The Salon.com advice columnist, Cary Tennis, has a new question from a Nichiren Shoshu Buddhist who says she was ridiculed for her chanting practice. So let's play "Dear Abby" and see what advice we come up with.
Background: The writer says that her Nichiren Shoshu temple had been damaged in a fire, and so the sangha had rented space in a community center for services while repairs were made. She was attending service when her two-year-old son got a bit rowdy, so she took him outside to a park next to the building.
She was chanting gongyo with the group when some cyclists rode up and began to mock her:
Someone around the fountain kind of hushed the group, saying there is a service going on inside. One of the cyclists in the group said, "Oh yes, I think it's a bunch of Hare Krishnas," and continued to list a bunch of unrelated religions and finally settled on "Buddhists, yeah, that's it, Buddhists." He then began chanting gibberish in a mocking way. Someone must have pointed over to me and I heard him say, "So what, who's she, the keeper ... this is a park, isn't it?"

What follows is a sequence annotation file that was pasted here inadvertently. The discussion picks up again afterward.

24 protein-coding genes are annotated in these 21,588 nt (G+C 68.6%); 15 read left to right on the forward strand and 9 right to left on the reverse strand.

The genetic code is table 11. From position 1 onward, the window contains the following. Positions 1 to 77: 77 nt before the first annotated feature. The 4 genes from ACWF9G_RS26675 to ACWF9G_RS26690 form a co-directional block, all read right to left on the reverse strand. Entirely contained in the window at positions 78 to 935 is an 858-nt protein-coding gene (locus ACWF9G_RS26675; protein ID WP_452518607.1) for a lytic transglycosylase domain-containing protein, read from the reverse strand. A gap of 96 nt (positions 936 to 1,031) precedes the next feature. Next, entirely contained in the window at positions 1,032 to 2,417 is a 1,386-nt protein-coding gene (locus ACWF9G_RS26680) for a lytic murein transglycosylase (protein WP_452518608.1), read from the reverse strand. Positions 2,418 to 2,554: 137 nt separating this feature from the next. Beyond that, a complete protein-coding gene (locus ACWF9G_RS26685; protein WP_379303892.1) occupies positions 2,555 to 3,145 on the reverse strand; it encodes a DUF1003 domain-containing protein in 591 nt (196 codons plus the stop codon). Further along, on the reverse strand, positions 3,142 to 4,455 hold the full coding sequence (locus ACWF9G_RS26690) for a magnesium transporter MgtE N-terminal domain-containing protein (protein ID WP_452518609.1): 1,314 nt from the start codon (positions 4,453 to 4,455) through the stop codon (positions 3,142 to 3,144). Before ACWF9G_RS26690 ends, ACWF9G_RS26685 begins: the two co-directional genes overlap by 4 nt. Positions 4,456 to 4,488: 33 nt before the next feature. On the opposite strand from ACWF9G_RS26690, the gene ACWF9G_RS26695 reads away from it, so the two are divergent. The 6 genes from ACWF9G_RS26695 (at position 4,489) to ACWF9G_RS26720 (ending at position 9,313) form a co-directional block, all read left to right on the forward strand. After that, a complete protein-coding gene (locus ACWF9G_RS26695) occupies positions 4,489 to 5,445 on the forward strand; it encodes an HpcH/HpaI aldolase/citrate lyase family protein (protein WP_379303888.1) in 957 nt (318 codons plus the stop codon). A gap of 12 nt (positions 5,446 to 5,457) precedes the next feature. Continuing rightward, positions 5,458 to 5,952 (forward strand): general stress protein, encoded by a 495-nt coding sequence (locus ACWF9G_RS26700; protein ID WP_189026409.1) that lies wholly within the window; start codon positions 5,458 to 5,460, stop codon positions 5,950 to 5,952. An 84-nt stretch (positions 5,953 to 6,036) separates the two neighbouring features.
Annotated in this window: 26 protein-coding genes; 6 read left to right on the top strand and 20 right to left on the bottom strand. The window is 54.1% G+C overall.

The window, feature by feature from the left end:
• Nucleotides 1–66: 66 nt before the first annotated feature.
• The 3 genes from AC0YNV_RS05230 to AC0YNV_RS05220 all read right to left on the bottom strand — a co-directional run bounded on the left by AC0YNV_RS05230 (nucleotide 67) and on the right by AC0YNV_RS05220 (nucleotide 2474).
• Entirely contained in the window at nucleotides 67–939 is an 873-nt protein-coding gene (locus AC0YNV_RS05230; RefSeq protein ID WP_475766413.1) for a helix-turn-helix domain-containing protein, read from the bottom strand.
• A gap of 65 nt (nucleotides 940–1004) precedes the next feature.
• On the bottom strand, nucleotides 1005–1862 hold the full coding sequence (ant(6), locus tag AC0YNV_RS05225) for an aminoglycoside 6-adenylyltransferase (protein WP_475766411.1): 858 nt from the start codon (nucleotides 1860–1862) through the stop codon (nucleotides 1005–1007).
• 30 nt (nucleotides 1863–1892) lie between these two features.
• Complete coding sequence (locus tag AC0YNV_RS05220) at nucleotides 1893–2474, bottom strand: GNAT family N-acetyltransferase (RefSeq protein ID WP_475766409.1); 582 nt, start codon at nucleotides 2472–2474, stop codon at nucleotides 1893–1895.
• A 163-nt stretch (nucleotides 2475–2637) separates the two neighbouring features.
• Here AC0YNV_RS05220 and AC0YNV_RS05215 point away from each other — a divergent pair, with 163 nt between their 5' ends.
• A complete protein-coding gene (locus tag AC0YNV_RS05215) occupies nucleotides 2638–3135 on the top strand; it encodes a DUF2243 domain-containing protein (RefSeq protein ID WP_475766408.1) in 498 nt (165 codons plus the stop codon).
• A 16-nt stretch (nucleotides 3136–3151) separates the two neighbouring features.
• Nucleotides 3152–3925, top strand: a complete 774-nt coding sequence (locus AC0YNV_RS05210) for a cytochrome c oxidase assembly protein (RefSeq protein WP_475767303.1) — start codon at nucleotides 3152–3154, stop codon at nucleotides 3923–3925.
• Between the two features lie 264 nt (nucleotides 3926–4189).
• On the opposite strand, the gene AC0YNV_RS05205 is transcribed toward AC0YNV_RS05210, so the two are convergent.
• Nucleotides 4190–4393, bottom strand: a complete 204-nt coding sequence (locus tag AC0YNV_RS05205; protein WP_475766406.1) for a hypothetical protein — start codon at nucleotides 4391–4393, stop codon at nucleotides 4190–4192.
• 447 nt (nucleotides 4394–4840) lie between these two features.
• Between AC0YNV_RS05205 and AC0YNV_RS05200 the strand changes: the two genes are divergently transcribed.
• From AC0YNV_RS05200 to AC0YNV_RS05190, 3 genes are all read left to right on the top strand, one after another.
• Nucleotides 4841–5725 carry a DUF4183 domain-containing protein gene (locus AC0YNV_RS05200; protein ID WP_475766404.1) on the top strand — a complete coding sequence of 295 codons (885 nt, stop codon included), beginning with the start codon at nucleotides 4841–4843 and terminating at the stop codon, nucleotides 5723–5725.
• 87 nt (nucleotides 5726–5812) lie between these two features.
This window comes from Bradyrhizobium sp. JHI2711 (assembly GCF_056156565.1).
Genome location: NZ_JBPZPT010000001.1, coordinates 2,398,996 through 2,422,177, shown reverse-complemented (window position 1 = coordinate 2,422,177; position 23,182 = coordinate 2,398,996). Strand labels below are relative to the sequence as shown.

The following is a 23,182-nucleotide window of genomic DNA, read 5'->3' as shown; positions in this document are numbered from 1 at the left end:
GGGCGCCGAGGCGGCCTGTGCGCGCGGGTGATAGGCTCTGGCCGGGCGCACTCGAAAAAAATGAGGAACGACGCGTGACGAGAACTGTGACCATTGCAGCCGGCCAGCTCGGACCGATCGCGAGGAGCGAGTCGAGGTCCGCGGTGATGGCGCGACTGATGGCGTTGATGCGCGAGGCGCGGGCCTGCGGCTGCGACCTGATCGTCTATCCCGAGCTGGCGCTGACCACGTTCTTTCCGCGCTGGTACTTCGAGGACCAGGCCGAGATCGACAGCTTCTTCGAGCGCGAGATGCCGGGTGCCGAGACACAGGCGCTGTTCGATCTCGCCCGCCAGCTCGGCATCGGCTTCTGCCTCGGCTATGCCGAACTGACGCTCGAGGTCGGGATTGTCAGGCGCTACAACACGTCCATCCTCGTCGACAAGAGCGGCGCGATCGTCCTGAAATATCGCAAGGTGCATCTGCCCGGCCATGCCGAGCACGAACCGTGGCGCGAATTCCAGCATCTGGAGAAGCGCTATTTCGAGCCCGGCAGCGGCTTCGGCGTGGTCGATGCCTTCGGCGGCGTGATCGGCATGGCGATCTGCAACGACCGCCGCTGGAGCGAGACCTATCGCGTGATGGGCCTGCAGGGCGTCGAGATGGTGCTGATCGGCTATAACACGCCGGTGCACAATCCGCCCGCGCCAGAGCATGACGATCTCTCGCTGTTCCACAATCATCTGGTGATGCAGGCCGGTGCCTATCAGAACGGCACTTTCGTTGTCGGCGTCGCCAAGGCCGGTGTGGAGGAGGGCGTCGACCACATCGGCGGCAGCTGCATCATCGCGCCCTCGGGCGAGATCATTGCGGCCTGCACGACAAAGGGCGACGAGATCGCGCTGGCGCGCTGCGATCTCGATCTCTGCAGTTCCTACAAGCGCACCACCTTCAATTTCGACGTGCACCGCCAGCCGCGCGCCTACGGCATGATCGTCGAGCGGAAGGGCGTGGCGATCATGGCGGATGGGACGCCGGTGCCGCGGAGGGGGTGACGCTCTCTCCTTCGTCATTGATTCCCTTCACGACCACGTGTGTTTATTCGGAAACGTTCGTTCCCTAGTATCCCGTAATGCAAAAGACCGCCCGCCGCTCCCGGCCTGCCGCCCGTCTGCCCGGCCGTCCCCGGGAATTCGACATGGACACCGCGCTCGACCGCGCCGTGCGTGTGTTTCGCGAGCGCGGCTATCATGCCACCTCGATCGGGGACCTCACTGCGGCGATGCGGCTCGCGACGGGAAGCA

She says she chose to ignore the mockery and keep chanting. However, later she began to kick herself around for being a wuss:
I felt like I didn't defend myself or speak up for my faith and those chanting inside. My internal dialog quickly turned into me telling myself I'm such a loser. I feel like this happens time and again.
So her question was, what should she have said?
Cary Tennis's advice wasn't bad. He cited Pema Chodron talking about "where we are hookable." Pema Chodron said we need people around us to provoke our neuroses, to show us where we have work to do. Reacting self-defensively shows us that we're still clinging to a "self."
In the response I added, I said I was surprised the writer didn't relate to the chapter in the Lotus Sutra about the Never-Despising Bodhisattva. When people mocked this bodhisattva, or struck him with sticks and stones, he would retreat a short distance. Then he would turn and bow to his assailants, saying, "I do not despise you. You will become buddhas."
Of course, it doesn't hurt to remind ourselves that bullies and jerks are just manifesting the twisted way they see the world. Really, their bad behavior toward you doesn't have anything to do with you; it's all about them. If you react in anger, you are just reinforcing their delusions.
However, unless you are extremely skillful, even a few well-meaning words of teaching would not be accepted well. Ignoring them and continuing to chant probably was the best response. Can you think of a better one?